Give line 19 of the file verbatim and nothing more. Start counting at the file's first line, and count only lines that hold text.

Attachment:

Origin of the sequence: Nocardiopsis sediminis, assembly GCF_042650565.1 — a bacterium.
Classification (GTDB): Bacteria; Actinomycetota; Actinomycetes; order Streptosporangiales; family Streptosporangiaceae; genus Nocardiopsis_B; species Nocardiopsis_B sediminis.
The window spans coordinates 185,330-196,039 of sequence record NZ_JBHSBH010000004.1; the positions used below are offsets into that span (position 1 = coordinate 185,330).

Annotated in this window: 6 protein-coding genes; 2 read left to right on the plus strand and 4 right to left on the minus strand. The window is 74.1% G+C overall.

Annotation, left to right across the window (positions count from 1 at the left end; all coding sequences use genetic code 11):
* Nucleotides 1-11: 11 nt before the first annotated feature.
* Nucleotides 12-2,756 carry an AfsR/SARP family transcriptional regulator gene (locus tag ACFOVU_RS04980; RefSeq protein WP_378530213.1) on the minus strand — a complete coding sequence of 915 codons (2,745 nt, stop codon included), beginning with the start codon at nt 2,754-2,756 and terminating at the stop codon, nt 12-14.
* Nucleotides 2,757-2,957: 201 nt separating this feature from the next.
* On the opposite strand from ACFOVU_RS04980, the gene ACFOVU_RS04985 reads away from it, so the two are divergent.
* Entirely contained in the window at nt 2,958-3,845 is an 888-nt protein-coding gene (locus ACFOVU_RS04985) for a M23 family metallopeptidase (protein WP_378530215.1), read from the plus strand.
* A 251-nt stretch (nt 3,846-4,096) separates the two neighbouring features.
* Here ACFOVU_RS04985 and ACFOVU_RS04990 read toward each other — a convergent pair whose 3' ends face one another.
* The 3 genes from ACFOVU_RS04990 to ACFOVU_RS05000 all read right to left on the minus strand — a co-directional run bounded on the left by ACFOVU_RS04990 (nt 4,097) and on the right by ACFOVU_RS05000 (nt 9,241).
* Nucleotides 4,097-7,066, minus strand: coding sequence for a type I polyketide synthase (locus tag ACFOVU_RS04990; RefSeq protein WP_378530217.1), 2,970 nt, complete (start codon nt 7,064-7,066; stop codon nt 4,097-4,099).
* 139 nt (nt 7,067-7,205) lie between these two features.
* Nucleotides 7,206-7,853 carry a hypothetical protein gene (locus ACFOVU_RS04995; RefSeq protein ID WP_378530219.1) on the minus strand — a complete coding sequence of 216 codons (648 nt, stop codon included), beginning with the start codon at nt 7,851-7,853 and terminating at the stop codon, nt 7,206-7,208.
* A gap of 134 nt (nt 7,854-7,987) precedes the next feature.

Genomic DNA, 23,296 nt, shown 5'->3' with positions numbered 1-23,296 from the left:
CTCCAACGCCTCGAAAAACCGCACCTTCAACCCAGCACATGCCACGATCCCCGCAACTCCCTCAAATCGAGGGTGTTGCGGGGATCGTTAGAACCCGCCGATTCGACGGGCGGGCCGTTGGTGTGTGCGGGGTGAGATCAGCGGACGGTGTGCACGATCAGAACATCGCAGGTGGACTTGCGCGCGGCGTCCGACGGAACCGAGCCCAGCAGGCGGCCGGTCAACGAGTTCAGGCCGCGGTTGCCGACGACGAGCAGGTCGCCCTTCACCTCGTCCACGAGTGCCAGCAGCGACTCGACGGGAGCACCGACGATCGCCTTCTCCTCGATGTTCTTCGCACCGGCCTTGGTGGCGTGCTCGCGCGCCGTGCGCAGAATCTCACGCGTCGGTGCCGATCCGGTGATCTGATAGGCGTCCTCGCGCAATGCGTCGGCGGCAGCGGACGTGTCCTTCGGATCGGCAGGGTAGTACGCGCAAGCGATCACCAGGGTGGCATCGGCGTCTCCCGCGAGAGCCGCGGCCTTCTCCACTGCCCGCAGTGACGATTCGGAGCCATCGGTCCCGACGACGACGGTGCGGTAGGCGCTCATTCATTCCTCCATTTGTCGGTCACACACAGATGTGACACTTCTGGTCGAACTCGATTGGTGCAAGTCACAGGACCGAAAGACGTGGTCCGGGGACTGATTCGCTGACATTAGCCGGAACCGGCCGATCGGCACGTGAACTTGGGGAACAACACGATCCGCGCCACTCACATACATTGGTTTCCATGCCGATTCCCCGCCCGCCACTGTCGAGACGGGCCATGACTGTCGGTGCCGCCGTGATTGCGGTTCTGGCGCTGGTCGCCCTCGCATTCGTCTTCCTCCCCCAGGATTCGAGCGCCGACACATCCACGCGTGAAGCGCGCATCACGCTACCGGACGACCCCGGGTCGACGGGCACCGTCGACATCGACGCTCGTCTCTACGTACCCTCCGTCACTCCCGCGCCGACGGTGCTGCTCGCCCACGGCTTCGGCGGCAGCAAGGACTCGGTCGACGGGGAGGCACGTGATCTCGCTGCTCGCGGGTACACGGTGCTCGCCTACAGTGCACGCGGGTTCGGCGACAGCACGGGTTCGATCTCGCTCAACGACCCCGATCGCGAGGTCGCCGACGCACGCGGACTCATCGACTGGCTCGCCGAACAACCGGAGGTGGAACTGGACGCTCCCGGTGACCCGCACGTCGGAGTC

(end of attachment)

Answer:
CTCCAACGCCTCGAAAAACCGCACCTTCAACCCAGCACATGCCACGATCCCCGCAACTCCCTCAAATCGAGGGTGTTGCGGGGATCGTTAGAACCCGCCGATTCGACGGGCGGGCCGTTGGTGTGTGCGGGGTGAGATCAGCGGACGGTGTGCACGATCAGAACATCGCAGGTGGACTTGCGCGCGGCGTCCGACGGAACCGAGCCCAGCAGGCGGCCGGTCAACGAGTTCAGGCCGCGGTTGCCGACGACGAGCAGGTCGCCCTTCACCTCGTCCACGAGTGCCAGCAGCGACTCGACGGGAGCACCGACGATCGCCTTCTCCTCGATGTTCTTCGCACCGGCCTTGGTGGCGTGCTCGCGCGCCGTGCGCAGAATCTCACGCGTCGGTGCCGATCCGGTGATCTGATAGGCGTCCTCGCGCAATGCGTCGGCGGCAGCGGACGTGTCCTTCGGATCGGCAGGGTAGTACGCGCAAGCGATCACCAGGGTGGCATCGGCGTCTCCCGCGAGAGCCGCGGCCTTCTCCACTGCCCGCAGTGACGATTCGGAGCCATCGGTCCCGACGACGACGGTGCGGTAGGCGCTCATTCATTCCTCCATTTGTCGGTCACACACAGATGTGACACTTCTGGTCGAACTCGATTGGTGCAAGTCACAGGACCGAAAGACGTGGTCCGGGGACTGATTCGCTGACATTAGCCGGAACCGGCCGATCGGCACGTGAACTTGGGGAACAACACGATCCGCGCCACTCACATACATTGGTTTCCATGCCGATTCCCCGCCCGCCACTGTCGAGACGGGCCATGACTGTCGGTGCCGCCGTGATTGCGGTTCTGGCGCTGGTCGCCCTCGCATTCGTCTTCCTCCCCCAGGATTCGAGCGCCGACACATCCACGCGTGAAGCGCGCATCACGCTACCGGACGACCCCGGGTCGACGGGCACCGTCGACATCGACGCTCGTCTCTACGTACCCTCCGTCACTCCCGCGCCGACGGTGCTGCTCGCCCACGGCTTCGGCGGCAGCAAGGACTCGGTCGACGGGGAGGCACGTGATCTCGCTGCTCGCGGGTACACGGTGCTCGCCTACAGTGCACGCGGGTTCGGCGACAGCACGGGTTCGATCTCGCTCAACGACCCCGATCGCGAGGTCGCCGACGCACGCGGACTCATCGACTGGCTCGCCGAACAACCGGAGGTGGAACTGGACGCTCCCGGTGACCCGCACGTCGGAGTC